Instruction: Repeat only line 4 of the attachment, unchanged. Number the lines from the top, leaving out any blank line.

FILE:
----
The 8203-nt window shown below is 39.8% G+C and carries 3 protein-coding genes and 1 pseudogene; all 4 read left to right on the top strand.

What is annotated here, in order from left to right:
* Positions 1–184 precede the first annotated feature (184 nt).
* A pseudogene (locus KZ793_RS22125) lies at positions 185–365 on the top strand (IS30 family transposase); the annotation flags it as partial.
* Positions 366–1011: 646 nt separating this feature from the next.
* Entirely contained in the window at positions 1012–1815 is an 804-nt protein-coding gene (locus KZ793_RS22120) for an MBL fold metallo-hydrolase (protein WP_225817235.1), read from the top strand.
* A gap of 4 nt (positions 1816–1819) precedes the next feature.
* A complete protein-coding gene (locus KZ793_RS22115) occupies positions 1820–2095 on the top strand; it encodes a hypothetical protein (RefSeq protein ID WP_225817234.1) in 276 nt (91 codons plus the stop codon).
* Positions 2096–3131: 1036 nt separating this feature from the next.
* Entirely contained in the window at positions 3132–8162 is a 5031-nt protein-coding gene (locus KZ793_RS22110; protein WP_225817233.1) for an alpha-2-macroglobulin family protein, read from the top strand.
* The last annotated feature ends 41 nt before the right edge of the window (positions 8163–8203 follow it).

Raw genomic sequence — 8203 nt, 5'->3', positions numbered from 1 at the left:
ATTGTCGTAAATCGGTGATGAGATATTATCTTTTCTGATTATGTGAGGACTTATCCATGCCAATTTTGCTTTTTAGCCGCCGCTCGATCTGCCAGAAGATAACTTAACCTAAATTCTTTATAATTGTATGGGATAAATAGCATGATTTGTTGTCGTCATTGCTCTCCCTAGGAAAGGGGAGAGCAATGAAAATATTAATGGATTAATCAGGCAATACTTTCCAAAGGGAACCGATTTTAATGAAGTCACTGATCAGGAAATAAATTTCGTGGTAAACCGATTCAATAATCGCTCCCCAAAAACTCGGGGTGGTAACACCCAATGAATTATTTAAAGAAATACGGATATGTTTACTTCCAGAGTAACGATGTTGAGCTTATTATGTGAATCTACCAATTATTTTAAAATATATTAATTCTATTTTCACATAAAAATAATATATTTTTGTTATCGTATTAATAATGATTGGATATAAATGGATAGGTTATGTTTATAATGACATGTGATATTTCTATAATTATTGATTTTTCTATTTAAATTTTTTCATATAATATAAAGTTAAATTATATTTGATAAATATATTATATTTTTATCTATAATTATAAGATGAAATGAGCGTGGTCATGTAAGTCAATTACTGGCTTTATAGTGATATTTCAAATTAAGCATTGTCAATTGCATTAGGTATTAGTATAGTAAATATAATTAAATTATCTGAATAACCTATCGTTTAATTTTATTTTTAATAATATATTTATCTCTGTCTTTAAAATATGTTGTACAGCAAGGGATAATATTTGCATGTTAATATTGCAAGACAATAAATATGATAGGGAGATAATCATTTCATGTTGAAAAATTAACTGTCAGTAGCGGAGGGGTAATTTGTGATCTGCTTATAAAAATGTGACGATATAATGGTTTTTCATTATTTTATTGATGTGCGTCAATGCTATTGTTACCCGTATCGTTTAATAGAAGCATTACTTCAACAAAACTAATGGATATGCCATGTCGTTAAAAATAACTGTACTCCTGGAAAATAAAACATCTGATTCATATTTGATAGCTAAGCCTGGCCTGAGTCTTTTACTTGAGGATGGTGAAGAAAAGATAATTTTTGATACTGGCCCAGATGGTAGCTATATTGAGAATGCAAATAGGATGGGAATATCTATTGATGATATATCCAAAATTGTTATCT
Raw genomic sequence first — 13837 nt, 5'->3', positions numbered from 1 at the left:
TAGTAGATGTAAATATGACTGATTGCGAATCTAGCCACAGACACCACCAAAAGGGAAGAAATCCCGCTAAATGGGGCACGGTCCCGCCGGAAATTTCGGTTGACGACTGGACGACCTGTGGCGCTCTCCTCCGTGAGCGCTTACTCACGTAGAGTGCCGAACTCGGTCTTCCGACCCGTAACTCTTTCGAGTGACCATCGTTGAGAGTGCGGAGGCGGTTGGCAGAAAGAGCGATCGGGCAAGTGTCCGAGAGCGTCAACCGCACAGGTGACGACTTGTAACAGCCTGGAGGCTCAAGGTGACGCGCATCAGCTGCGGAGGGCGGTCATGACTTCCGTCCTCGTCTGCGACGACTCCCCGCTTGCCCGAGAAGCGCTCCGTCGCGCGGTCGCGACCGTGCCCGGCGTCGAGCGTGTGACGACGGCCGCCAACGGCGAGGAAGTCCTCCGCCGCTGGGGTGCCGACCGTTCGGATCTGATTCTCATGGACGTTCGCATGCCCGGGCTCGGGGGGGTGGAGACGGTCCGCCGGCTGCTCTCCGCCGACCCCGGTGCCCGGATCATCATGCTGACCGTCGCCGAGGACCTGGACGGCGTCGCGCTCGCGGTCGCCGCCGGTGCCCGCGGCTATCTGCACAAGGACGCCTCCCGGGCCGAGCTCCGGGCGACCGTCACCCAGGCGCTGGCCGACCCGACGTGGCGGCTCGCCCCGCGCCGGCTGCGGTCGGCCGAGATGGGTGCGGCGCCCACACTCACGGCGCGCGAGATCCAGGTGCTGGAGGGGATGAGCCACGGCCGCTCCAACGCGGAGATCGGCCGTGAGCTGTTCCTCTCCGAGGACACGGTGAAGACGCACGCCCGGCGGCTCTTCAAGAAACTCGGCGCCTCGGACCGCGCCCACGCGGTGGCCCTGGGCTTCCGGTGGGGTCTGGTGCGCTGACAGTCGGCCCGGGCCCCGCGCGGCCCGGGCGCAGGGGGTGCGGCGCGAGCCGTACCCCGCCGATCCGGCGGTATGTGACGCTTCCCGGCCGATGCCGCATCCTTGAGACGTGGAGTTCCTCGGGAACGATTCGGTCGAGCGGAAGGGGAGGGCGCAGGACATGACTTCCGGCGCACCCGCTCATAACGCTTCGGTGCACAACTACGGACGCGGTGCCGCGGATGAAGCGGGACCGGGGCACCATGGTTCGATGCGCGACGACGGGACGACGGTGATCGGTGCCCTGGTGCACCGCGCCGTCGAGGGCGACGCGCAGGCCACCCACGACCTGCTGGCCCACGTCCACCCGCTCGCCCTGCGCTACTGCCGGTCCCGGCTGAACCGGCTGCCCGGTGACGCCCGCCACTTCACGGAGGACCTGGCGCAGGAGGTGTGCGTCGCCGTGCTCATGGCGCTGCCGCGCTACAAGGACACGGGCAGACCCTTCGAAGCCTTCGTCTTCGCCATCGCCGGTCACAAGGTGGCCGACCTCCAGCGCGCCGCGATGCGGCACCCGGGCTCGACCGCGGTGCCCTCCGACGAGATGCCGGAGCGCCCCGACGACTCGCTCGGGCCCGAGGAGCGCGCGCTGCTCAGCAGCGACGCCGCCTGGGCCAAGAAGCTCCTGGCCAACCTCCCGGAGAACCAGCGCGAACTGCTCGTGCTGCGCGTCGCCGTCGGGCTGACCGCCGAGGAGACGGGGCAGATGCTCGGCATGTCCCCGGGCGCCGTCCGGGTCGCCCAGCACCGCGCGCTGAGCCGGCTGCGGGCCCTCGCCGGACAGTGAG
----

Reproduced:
* A pseudogene (locus KZ793_RS22125) lies at positions 185–365 on the top strand (IS30 family transposase); the annotation flags it as partial.